If you’ve noticed that a lot of electronic devices have stopped shipping with chargers, sometimes only including cables, that’s overall a good thing. Most devices trust that, by now, you probably have at least one trusted charger for small devices, if not a drawer full of them. The waste produced by chargers is tremendous, and a recent report by the European Parliament indicates that device chargers alone produce 51,000 metric tons of e-waste annually. The European Union believes that unifying charging under one standard would reduce this waste, and it’s probably right.
If only there were some sort of… universal standard. Like a universal bus of some kind. That’s probably it: UBS -- Universal Bus of Some Kind. Well, anyway, Apple is currently the primary company threatened by the EU’s desire to enforce a single charging standard on mobile devices.
Apple likes to think itself a sophistocrat, of course, and so we suspect it’ll probably find a way to comply with the potential new law while also still acting in its usual sanctimonious ways. Switching fully to inductive charging wouldn’t surprise us: Apple hates efficient things and likes generating as much e-waste as possible, so they’ll probably ship inductive charging stations and blast the batteries to wear them out faster. Alternatively, moving everything to USB Type-C would be great.
Microsoft posted a blog update about its plans to become carbon negative in just ten years, not planning to stop at being carbon neutral. The company, formerly helmed by Gates who presently has investments in renewable energy and carbon capture companies, announced that it hopes to lead by example, stating the following:
“The world’s climate experts agree that the world must take urgent action to bring down emissions. Ultimately, we must reach ‘net zero’ emissions, meaning that humanity must remove as much carbon as it emits each year. While the world will need to reach net zero, those of us who can afford to move faster and go further should do so. That’s why today we are announcing an ambitious goal and a new plan to reduce and ultimately remove Microsoft’s carbon footprint.”
Microsoft published exhaustive detail on the subject, noting that it’s taking a scientific approach to the problem. Microsoft already levies internal carbon fees on its organizations, sort of a self-imposed internal carbon tax, which helps force its engineering groups to find solutions to power consumption and reduction of emissions. This also benefits the consumer, extending battery life, extending product lifecycles, and reducing accessories that end up in the trash.
Microsoft will invest $1 billion into a new fund called the Climate Innovation Fund, which aims to accelerate carbon capture technology to help bring emissions negative. Of course, we already have technology to capture carbon that’s been evolved over billions of years -- that’d be trees, which we regularly plant through Eden Reforestation Projects -- but at this point, the problem requires a multi-pronged approach.
Microsoft will also be publishing new environmental sustainability reports to provide transparency on its emissions. Microsoft indicated interest in “supporting public policy” toward acceleration of carbon reduction, which would indicate potential for lobbying.
Microsoft published additional studies and data on energy consumption, CO2 emissions, and GDP as mapped against global temperature increases that affect the sensitivity of ecosystems.
If you’re interested in reading an in-depth document that provides some links to even deeper studies on the problems at hand, we’ll link Microsoft’s pledge in the description below.
This is a matter where every single person has to take initiative, not just governments and multi-nationals. Our viewers did that by working with us to plant about 90,000 trees through Eden Reforestation Projects last year. We hope to remain active in working with the community to reduce e-waste, encourage refurbishment and re-use of electronics, and restore ecosystems where possible. We have some more efforts on the roadmap for the next few months, so keep an eye out for more of these efforts and partnerships.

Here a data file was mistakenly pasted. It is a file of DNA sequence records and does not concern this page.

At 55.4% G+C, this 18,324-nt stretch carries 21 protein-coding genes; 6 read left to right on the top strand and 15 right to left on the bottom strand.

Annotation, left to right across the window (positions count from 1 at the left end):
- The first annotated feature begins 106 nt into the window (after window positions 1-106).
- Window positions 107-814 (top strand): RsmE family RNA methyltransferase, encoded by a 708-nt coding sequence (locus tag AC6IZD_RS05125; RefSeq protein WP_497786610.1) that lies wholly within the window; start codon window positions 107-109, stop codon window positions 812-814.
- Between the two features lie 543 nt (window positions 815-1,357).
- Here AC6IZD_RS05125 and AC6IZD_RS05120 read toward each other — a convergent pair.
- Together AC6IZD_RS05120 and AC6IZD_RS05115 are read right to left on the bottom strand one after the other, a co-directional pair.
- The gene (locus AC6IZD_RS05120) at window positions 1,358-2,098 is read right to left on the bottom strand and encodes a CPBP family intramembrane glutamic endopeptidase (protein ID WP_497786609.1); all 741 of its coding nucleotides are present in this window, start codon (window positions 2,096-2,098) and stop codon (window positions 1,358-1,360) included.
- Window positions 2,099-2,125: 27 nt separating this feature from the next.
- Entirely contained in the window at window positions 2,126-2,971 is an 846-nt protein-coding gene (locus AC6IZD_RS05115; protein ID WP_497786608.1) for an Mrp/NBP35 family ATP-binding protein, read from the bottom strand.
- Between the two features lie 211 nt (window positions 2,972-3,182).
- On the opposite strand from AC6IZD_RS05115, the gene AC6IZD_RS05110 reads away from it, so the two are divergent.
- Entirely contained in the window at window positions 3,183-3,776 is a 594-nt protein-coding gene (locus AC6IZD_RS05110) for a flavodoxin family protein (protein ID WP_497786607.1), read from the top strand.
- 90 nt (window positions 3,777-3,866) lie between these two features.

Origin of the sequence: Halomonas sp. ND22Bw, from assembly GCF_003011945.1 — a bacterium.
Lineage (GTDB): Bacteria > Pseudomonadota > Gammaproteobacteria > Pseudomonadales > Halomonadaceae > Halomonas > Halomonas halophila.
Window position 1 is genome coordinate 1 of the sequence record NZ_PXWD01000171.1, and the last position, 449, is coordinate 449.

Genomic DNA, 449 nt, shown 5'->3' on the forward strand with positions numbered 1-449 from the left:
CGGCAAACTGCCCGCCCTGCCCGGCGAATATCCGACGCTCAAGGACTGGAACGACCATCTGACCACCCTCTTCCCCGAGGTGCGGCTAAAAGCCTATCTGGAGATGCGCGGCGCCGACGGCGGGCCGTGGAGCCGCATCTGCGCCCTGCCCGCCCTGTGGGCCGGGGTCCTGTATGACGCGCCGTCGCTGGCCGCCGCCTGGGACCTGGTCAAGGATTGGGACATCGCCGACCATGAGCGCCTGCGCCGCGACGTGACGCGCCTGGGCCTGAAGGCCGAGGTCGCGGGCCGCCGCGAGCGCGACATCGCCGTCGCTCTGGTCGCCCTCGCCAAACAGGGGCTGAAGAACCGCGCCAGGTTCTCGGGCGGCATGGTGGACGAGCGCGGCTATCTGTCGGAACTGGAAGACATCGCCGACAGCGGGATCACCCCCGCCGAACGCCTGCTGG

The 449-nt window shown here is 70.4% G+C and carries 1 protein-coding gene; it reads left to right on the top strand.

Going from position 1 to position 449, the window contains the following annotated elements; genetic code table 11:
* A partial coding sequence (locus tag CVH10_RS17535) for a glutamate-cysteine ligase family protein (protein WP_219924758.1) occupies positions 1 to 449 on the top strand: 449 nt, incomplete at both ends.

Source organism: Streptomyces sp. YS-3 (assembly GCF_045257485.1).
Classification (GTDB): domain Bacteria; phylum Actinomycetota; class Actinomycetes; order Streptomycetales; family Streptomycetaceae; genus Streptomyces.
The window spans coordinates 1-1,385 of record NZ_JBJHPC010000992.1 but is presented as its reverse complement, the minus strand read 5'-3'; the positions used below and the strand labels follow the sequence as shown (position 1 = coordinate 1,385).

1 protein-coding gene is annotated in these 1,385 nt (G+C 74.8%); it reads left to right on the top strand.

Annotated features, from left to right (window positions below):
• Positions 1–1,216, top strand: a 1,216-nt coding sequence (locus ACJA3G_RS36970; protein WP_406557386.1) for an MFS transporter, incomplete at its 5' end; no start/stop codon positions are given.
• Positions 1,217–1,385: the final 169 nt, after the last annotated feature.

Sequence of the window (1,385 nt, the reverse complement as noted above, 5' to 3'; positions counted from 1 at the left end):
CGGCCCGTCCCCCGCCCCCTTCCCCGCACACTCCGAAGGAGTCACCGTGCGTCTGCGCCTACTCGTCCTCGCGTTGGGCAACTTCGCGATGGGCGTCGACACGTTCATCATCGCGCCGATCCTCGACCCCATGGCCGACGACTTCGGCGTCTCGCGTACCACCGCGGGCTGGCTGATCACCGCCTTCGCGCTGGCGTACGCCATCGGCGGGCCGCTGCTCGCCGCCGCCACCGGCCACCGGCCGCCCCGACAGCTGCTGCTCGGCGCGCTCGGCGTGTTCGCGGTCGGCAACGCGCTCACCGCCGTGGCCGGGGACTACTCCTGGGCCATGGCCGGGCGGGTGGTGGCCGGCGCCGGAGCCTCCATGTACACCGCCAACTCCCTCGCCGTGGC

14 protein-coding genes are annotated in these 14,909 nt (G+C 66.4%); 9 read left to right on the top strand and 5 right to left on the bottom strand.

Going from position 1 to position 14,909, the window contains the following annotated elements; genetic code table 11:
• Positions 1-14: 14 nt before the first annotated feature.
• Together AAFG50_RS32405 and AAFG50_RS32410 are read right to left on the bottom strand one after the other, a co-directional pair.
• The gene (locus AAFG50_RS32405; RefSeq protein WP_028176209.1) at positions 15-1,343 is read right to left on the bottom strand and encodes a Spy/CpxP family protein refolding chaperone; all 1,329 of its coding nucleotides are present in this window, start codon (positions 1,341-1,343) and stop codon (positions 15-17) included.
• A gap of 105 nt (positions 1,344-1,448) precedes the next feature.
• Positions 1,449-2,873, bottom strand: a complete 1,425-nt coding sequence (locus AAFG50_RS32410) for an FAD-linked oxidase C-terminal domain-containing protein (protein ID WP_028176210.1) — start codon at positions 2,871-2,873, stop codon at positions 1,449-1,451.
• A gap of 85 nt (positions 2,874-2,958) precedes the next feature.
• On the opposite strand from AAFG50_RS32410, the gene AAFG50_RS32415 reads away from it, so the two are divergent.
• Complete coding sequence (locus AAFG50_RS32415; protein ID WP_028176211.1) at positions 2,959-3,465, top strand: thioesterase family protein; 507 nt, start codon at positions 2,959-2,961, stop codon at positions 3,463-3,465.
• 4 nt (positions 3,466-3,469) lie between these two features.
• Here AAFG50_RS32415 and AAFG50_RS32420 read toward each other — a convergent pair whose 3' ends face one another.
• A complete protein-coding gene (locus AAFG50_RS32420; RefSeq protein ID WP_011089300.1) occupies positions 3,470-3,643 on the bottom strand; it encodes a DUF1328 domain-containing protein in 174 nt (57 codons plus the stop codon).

Rumor mills grabbed ahold of a recent name filing with the Eurasian Economic Commission, or EEC, which named some new AMD cards as “RX 5950 XT,” “RX 5950,” and “RX 5800 XT.” The purveyors of rumors also indicated that “AFOX” made these filings.
A few things: First of all, AFOX doesn’t presently make any current-generation AMD video cards, so that’s a big jump right away. Secondly, the EEC filings are not filed by AMD, as a lot of people thought, and they also aren’t filed by the board vendors. Igor’s Lab retrieved a statement from AFOX that indicated one of its Russian distribution partners filed the names and listings for future import.
Basically, these listings were created in anticipation of something that might exist at some point, but not by a company that actually has product in-hand.
Given AMD’s naming conventions, it’s possible that a 5800 or similar could exist, but we’d be guessing and so too were the people who filed these reports with the EEC. It would be a good guess, basically, and that’s not us being coy about knowing something and not sharing it -- we genuinely have no information from AMD about new Navi GPUs whose numerical numbering exceeds 5700.
At CES 2020, EVGA outed a pair of cards with the “KO” moniker, dubbed the RTX 2060 KO and the RTX 2060 KO Ultra. These cards were already widely viewed as a response to AMD’s RX 5600 XT, as the cheaper card (RTX 2060 KO) was coincidentally announced with the same $279 price tag as the RX 5600 XT. Unfortunately, the KO has already increased in price again: EVGA promised that it’d be under $300, and technically, $0.01 is enough to put it below at $299.99. Or, as normal people call it, $300. It was a lot more interesting at $280, but we’ll see how the two compare in our 5600 XT review.
Now, it seems AMD has further forced Nvidia to show its hand, so to speak, as Nvidia is preemptively cutting prices on the RTX 2060. Nvidia sent out a note to press reminding everyone that RTX 2060 cards could now be found for $299.
That seems to include Nvidia’s Founder Edition RTX 2060, which is currently listed at $299, reflecting the price shift. Also, with Nvidia steering pricing, its AIB partners are sure to follow suit.